With all the hype and promises of grandiose returns with intelligent automation, it’s hard not to want to dive in headfirst. While process automation is certainly deserving of its reception and accolades, there are still some prerequisites for success. And it’s worth noting: No single technology or organizational change will be transformational on its own, as we’ve discussed before. There is no individual silver bullet; only pieces of a larger strategy. Read more about this here. Still, as we look at successful process automation initiatives, we do see common themes. So today we discuss some of these top drivers for success.
Keeping Business Outcomes Front and Center
A clear and steady focus on business outcomes lays the foundation for proper execution. Increased efficiency, improved productivity, measurable quality improvements, boosted satisfaction—these are all factors that should be associated with well-defined goals. Maintaining a sharp focus on the outlined business outcomes keeps everyone’s efforts aligned, from CEO to management to individual employees to the bots.
One Piece of a Bigger Pie
Individual business processes are often the spark that ignites the flame when it comes to process automation. But intelligent process automation should never focus on a single improved output; rather, it’s about improving the entire portfolio of business functions (which, by the way, still ensures those original processes will be addressed). The plan around automation should be but one component in a broader, wider-reaching plan.
Consistent Approach to ROI
There are so many ways to approach ROI, but generally, the formula looks something like this:
ROI = Benefit ÷ Cost X 100%.
Unfortunately, this approach glosses over some of the very real impacts that automation can provide, and does not properly represent the returns on investment. If you’re trying to build a solid business case to demonstrate value, this approach would come up short.
That’s because ROI for automation is much more complex than this. A better formula will be customized, taking into consideration the original needs, the current situation, the future plans, and how it all aligns to broader business goals. Among other considerations, an accurate formula will include:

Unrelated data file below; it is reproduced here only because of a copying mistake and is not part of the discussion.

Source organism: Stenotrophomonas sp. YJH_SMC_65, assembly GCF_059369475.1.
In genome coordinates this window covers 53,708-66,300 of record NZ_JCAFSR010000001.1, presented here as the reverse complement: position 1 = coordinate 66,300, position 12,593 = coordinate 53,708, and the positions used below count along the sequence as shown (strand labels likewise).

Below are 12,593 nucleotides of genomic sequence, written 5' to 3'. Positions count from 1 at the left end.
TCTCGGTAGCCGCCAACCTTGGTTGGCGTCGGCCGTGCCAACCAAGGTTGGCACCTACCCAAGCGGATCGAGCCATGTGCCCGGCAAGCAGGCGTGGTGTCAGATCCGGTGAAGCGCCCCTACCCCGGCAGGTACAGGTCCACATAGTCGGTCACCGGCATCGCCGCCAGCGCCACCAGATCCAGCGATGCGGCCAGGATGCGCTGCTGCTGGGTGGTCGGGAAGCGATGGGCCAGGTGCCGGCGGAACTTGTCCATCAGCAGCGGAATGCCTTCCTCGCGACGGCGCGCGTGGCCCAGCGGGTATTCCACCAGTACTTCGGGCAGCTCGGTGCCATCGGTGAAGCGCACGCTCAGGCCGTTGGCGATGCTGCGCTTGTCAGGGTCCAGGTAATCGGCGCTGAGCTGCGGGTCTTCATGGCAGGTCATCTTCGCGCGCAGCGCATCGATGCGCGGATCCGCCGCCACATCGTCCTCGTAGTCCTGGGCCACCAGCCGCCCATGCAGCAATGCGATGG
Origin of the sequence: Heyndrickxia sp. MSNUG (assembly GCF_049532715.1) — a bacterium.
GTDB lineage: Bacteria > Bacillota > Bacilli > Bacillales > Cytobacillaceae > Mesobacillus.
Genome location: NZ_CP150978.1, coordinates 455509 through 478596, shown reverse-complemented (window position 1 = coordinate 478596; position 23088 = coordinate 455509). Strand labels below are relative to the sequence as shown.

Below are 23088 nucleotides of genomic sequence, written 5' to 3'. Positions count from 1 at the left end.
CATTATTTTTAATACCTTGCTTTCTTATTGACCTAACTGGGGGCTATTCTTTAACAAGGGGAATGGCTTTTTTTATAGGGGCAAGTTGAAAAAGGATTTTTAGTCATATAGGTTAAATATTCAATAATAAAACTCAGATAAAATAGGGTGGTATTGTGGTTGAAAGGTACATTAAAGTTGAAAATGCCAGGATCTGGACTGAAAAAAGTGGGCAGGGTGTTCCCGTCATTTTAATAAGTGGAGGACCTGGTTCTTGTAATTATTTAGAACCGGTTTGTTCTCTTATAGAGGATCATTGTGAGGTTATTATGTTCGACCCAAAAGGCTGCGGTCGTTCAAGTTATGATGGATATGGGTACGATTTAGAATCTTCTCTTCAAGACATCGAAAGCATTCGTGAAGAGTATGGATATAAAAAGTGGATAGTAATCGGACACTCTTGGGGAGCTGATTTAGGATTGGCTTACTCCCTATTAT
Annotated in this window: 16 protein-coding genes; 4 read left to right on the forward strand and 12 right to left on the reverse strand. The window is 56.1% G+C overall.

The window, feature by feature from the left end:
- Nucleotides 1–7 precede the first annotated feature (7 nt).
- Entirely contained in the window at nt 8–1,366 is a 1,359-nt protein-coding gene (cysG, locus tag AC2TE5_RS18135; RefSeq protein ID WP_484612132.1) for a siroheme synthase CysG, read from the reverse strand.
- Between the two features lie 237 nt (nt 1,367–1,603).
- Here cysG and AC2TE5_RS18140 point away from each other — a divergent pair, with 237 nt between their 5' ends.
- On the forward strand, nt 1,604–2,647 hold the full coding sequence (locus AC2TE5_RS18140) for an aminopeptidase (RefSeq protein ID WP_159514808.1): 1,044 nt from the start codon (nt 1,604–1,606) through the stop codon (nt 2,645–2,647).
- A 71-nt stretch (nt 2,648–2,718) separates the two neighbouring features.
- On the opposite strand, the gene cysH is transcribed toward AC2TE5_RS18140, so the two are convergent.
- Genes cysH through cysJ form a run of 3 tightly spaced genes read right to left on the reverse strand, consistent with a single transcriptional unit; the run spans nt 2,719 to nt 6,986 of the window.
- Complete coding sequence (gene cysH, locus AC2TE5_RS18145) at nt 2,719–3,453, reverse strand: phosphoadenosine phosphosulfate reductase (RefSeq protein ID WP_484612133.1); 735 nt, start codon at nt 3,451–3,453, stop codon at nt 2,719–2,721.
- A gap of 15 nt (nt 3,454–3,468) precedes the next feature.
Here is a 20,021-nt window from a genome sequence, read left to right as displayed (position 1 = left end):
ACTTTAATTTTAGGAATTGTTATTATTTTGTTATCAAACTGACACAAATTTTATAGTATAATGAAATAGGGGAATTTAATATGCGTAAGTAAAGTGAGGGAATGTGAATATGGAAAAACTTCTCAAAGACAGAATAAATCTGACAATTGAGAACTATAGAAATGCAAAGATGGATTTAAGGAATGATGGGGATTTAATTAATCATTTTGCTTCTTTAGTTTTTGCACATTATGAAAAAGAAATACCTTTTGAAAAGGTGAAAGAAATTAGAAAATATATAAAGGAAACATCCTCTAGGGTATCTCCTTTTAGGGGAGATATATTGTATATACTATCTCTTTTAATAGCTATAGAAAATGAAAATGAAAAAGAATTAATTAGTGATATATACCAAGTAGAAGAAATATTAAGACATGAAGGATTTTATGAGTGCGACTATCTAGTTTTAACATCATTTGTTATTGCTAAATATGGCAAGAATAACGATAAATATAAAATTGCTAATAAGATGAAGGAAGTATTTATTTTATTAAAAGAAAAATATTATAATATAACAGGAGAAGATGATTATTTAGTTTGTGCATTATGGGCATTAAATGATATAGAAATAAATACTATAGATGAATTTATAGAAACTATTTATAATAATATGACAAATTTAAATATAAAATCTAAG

- Immediate gains, typically felt and seen within the first few weeks of implementation
- Short-term wins, seen within the first 3-6 months
- Long-term metrics, which take several months or even a year or longer to mature
- New opportunities that wouldn’t have existed without the technology
For a deep dive look at how to consider ROI for business process automation.
Don’t forget that for your staff, perception is reality. There will be suspicions to quell and fears to allay, but it must be done tactfully, and with the acknowledgment that trust will be earned. Encourage thoughtful discussion and be open to questions about automation and digital transformation. Demonstrate the time savings. Show how bots alleviate the volume and stress of tedious computer work. Highlight the mundane tasks that can be shuffled down to this new resource. Build an open environment where people are encouraged to embrace the technology, and create a culture where it is obvious that the technology is there for the sole purpose of supporting their work and making things better.
Centralizing a Plan and Building Center of Excellence
Like siloes, quick wins in automation often produce the fast results you want to see, but they lack the substance and coordination to have any long-term impacts on the organization. To develop long-term, broad-scale success, you will need a centralized business plan for IT automation and deployment of various technologies, including robotic process automation (RPA).
Ultimately, this centralized plan should be executed and managed by a Center of Excellence (CoE), a dedicated team of experts who can oversee the efforts. This team understands the intricacies of automation and integration, capturing feedback, establishing requirements, building best practices, creating a governance structure, and more. Ultimately, the role of the CoE is to ensure a smooth execution that is constantly on track to achieve business outcomes.
These are just a few of the common factors we see in successful automation initiatives. Like most things in business, yours will be unique to your organization.
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